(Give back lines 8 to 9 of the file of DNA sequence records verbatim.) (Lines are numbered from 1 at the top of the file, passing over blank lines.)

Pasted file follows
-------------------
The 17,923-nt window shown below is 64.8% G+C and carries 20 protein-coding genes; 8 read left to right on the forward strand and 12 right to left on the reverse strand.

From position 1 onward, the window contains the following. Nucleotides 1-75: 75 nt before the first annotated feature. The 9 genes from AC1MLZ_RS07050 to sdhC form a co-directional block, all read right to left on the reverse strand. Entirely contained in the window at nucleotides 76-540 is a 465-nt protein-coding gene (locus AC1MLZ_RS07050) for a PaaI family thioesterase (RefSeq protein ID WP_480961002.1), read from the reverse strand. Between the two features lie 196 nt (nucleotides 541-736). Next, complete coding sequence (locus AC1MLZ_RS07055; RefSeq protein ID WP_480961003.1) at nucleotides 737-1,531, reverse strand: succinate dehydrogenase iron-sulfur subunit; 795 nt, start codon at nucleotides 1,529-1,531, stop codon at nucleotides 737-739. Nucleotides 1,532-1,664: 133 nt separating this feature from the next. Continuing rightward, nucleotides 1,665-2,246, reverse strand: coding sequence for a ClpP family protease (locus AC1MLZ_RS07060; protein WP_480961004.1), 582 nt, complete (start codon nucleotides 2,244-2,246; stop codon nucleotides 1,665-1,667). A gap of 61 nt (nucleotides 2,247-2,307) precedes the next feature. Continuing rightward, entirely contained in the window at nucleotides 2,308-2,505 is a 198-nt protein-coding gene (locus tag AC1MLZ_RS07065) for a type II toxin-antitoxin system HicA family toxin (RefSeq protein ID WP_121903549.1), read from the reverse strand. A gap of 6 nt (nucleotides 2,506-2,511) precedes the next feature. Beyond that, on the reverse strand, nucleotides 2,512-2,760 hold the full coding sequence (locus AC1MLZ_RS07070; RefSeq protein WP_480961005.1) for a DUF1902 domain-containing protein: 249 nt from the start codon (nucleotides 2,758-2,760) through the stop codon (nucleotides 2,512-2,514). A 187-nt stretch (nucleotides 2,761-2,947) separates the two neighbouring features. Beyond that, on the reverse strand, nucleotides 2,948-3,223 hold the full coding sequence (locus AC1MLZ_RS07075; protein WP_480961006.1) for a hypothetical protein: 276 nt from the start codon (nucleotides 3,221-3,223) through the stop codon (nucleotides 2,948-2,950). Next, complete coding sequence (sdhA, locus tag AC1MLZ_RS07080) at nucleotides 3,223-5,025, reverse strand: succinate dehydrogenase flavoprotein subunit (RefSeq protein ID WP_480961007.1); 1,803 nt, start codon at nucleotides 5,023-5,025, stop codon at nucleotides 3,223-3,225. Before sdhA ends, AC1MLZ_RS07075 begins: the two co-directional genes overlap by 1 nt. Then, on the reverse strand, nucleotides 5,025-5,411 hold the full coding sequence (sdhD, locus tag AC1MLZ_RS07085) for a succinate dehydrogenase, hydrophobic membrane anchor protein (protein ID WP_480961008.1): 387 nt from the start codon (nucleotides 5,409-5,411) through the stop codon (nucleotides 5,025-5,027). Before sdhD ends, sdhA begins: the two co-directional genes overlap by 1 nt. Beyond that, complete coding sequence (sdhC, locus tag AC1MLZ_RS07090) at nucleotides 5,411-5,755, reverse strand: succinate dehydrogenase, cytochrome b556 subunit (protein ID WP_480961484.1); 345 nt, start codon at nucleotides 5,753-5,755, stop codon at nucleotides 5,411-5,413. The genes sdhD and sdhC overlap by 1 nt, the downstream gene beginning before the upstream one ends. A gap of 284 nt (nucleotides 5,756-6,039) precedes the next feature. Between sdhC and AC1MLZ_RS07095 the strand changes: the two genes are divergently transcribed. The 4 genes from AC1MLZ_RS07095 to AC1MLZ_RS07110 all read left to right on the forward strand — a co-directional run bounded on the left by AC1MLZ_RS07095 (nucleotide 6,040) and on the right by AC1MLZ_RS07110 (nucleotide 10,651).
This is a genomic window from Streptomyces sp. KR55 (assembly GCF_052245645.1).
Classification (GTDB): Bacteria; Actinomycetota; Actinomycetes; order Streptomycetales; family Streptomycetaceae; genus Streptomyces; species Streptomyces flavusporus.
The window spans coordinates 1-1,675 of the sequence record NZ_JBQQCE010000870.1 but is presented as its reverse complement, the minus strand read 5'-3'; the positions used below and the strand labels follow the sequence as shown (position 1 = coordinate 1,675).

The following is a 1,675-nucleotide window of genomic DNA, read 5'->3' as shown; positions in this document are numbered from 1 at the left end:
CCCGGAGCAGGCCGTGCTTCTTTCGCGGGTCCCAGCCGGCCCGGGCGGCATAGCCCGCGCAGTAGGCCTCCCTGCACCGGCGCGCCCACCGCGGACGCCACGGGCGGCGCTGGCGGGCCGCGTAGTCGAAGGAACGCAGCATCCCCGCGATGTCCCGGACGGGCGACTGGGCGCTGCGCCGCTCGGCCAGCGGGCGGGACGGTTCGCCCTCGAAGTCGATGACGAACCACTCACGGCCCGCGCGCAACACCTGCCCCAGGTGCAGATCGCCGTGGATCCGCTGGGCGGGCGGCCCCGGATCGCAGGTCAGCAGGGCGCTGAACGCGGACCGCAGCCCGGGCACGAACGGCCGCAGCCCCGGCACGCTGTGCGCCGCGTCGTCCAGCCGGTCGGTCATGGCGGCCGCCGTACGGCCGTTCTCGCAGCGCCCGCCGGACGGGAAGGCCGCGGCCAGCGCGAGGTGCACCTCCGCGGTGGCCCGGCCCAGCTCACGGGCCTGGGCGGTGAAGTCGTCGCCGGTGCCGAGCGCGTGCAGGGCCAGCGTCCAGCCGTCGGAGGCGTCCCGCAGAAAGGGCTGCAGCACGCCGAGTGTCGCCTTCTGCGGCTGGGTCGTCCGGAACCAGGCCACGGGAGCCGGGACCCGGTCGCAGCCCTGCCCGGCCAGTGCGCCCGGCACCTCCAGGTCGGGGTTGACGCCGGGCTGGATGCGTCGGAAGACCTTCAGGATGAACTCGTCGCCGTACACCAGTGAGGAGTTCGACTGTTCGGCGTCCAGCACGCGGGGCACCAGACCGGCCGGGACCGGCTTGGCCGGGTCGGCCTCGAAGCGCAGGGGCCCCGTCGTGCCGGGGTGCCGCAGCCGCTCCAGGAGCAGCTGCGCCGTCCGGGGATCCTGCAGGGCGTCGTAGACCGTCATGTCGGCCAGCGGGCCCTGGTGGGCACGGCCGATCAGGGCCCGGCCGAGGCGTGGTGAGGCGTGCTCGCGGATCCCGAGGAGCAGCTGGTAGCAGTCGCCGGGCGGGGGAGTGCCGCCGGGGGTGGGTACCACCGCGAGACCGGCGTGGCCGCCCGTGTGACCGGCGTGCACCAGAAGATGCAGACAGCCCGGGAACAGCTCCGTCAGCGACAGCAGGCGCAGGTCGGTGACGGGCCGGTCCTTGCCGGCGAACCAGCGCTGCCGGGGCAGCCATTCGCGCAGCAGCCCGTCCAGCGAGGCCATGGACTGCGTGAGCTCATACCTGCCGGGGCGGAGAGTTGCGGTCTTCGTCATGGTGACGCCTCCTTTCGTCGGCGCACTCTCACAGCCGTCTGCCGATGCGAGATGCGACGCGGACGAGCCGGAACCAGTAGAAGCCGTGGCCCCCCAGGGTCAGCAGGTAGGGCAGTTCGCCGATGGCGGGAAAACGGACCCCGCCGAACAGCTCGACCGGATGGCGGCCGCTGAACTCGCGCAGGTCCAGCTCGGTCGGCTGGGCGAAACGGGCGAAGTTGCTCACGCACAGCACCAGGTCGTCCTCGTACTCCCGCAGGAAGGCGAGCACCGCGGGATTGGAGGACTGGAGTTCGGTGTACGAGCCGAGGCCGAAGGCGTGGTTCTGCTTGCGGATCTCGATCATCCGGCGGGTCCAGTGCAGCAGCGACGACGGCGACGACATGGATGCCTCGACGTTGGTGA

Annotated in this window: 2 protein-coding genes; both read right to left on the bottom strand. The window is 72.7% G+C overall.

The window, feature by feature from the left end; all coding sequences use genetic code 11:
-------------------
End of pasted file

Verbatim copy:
Annotated in this window: 2 protein-coding genes; both read right to left on the bottom strand. The window is 72.7% G+C overall.

The window, feature by feature from the left end; all coding sequences use genetic code 11: